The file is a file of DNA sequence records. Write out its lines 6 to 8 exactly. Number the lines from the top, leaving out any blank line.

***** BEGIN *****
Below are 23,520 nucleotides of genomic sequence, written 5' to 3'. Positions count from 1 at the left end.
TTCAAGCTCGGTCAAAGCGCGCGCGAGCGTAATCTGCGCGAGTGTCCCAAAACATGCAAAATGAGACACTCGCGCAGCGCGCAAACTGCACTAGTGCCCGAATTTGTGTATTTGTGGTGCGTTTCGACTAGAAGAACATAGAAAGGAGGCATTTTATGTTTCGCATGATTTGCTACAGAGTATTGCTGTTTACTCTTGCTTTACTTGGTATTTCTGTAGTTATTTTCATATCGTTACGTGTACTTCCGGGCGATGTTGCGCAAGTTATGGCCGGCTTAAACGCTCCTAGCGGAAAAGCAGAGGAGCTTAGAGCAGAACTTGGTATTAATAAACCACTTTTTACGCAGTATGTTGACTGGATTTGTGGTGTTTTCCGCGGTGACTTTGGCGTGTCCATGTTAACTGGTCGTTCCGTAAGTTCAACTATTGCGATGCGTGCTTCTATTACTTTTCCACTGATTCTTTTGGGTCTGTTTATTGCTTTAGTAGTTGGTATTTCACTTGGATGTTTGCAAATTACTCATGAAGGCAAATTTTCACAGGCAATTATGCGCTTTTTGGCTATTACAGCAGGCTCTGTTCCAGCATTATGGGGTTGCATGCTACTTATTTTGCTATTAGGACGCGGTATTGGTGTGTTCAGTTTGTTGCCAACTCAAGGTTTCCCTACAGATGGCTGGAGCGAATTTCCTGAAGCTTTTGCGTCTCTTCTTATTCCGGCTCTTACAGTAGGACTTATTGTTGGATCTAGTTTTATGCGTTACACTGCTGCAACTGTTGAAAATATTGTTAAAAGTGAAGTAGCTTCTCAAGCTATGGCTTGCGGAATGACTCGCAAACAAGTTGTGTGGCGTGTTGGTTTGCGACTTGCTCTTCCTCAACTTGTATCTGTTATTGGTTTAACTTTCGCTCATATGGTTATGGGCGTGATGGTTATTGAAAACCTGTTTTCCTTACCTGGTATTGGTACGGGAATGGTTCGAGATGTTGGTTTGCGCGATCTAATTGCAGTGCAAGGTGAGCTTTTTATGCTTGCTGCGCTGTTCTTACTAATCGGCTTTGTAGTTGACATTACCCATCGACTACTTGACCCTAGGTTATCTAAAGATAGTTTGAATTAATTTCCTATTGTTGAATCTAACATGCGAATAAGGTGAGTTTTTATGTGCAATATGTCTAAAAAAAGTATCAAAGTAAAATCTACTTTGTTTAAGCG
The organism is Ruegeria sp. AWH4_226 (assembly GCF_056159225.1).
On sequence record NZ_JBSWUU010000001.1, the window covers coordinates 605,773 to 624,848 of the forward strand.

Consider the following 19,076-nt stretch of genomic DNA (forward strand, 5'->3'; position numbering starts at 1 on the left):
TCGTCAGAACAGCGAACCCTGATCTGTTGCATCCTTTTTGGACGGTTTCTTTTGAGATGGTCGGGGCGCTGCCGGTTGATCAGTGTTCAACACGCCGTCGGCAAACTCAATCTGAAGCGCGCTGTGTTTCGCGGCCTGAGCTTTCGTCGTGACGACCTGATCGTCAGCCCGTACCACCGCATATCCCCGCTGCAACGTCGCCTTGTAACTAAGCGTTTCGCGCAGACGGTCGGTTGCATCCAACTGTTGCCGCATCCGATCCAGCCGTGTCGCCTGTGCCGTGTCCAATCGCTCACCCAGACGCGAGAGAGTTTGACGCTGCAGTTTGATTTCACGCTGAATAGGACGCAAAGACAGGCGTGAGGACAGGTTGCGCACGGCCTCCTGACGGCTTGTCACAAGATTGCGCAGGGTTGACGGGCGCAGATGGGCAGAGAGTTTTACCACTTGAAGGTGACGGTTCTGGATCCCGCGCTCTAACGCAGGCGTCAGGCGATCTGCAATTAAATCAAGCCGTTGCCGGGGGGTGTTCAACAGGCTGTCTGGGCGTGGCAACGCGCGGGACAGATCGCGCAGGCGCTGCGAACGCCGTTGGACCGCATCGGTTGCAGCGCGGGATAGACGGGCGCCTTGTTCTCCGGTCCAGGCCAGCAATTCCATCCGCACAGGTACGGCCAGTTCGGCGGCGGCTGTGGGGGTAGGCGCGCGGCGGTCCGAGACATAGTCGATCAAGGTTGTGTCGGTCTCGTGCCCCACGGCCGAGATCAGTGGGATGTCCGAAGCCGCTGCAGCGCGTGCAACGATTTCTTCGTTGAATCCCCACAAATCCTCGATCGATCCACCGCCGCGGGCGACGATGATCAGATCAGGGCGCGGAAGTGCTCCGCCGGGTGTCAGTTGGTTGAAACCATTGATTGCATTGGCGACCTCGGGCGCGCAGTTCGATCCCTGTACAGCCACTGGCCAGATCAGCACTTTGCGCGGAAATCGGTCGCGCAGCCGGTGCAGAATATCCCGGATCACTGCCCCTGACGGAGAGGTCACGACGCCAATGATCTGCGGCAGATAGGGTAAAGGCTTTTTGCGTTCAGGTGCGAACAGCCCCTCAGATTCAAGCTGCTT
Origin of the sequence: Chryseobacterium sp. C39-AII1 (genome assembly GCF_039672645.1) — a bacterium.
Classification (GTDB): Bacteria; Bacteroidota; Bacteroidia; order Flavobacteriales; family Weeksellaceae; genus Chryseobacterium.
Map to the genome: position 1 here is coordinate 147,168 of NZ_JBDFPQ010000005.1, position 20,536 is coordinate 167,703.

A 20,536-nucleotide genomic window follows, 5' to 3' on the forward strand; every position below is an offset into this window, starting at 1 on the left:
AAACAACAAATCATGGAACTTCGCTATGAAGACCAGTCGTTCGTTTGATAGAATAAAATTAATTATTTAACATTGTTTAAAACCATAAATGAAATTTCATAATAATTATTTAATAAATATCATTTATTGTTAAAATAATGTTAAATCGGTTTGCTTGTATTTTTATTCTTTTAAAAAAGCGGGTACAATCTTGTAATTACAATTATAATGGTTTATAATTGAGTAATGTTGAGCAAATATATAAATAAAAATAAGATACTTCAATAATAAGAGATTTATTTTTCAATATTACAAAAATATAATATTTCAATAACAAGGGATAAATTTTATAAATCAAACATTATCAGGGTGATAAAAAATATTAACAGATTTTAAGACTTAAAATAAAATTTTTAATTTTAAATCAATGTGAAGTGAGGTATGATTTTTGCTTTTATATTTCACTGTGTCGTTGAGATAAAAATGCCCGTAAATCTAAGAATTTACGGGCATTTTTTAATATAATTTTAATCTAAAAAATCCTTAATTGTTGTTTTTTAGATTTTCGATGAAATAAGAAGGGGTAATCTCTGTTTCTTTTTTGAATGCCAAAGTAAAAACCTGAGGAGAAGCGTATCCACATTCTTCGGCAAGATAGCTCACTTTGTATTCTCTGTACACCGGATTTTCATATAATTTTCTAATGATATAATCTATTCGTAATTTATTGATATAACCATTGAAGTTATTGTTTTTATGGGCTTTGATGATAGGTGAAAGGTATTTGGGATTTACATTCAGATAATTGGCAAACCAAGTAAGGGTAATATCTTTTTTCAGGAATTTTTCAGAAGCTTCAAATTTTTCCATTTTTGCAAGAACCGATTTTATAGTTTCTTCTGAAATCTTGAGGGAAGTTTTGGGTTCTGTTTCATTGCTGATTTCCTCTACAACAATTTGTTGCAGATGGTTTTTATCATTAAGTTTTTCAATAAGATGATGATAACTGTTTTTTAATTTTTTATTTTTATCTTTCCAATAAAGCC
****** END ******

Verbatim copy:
TCGTCAGAACAGCGAACCCTGATCTGTTGCATCCTTTTTGGACGGTTTCTTTTGAGATGGTCGGGGCGCTGCCGGTTGATCAGTGTTCAACACGCCGTCGGCAAACTCAATCTGAAGCGCGCTGTGTTTCGCGGCCTGAGCTTTCGTCGTGACGACCTGATCGTCAGCCCGTACCACCGCATATCCCCGCTGCAACGTCGCCTTGTAACTAAGCGTTTCGCGCAGACGGTCGGTTGCATCCAACTGTTGCCGCATCCGATCCAGCCGTGTCGCCTGTGCCGTGTCCAATCGCTCACCCAGACGCGAGAGAGTTTGACGCTGCAGTTTGATTTCACGCTGAATAGGACGCAAAGACAGGCGTGAGGACAGGTTGCGCACGGCCTCCTGACGGCTTGTCACAAGATTGCGCAGGGTTGACGGGCGCAGATGGGCAGAGAGTTTTACCACTTGAAGGTGACGGTTCTGGATCCCGCGCTCTAACGCAGGCGTCAGGCGATCTGCAATTAAATCAAGCCGTTGCCGGGGGGTGTTCAACAGGCTGTCTGGGCGTGGCAACGCGCGGGACAGATCGCGCAGGCGCTGCGAACGCCGTTGGACCGCATCGGTTGCAGCGCGGGATAGACGGGCGCCTTGTTCTCCGGTCCAGGCCAGCAATTCCATCCGCACAGGTACGGCCAGTTCGGCGGCGGCTGTGGGGGTAGGCGCGCGGCGGTCCGAGACATAGTCGATCAAGGTTGTGTCGGTCTCGTGCCCCACGGCCGAGATCAGTGGGATGTCCGAAGCCGCTGCAGCGCGTGCAACGATTTCTTCGTTGAATCCCCACAAATCCTCGATCGATCCACCGCCGCGGGCGACGATGATCAGATCAGGGCGCGGAAGTGCTCCGCCGGGTGTCAGTTGGTTGAAACCATTGATTGCATTGGCGACCTCGGGCGCGCAGTTCGATCCCTGTACAGCCACTGGCCAGATCAGCACTTTGCGCGGAAATCGGTCGCGCAGCCGGTGCAGAATATCCCGGATCACTGCCCCTGACGGAGAGGTCACGACGCCAATGATCTGCGGCAGATAGGGTAAAGGCTTTTTGCGTTCAGGTGCGAACAGCCCCTCAGATTCAAGCTGCTT
Origin of the sequence: Chryseobacterium sp. C39-AII1 (genome assembly GCF_039672645.1) — a bacterium.
Classification (GTDB): Bacteria; Bacteroidota; Bacteroidia; order Flavobacteriales; family Weeksellaceae; genus Chryseobacterium.